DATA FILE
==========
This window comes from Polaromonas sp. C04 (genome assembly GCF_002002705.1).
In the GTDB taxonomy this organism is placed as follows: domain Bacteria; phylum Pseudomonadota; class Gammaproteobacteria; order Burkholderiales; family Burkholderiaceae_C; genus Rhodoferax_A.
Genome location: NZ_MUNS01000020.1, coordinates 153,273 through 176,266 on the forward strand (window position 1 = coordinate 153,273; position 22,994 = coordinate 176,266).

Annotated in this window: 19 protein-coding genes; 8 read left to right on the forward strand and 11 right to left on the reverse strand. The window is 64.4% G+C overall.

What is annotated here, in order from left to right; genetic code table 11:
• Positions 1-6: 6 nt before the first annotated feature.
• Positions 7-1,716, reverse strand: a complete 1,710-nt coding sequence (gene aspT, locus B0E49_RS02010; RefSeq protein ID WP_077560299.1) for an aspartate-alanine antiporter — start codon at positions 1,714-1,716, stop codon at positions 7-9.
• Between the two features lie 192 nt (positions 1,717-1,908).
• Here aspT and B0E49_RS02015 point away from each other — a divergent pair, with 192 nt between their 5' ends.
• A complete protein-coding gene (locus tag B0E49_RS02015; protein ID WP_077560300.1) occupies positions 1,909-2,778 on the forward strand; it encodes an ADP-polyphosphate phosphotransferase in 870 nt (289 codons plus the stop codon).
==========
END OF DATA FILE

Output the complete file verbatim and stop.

This window comes from Polaromonas sp. C04 (genome assembly GCF_002002705.1).
In the GTDB taxonomy this organism is placed as follows: domain Bacteria; phylum Pseudomonadota; class Gammaproteobacteria; order Burkholderiales; family Burkholderiaceae_C; genus Rhodoferax_A.
Genome location: NZ_MUNS01000020.1, coordinates 153,273 through 176,266 on the forward strand (window position 1 = coordinate 153,273; position 22,994 = coordinate 176,266).

Annotated in this window: 19 protein-coding genes; 8 read left to right on the forward strand and 11 right to left on the reverse strand. The window is 64.4% G+C overall.

What is annotated here, in order from left to right; genetic code table 11:
• Positions 1-6: 6 nt before the first annotated feature.
• Positions 7-1,716, reverse strand: a complete 1,710-nt coding sequence (gene aspT, locus B0E49_RS02010; RefSeq protein ID WP_077560299.1) for an aspartate-alanine antiporter — start codon at positions 1,714-1,716, stop codon at positions 7-9.
• Between the two features lie 192 nt (positions 1,717-1,908).
• Here aspT and B0E49_RS02015 point away from each other — a divergent pair, with 192 nt between their 5' ends.
• A complete protein-coding gene (locus tag B0E49_RS02015; protein ID WP_077560300.1) occupies positions 1,909-2,778 on the forward strand; it encodes an ADP-polyphosphate phosphotransferase in 870 nt (289 codons plus the stop codon).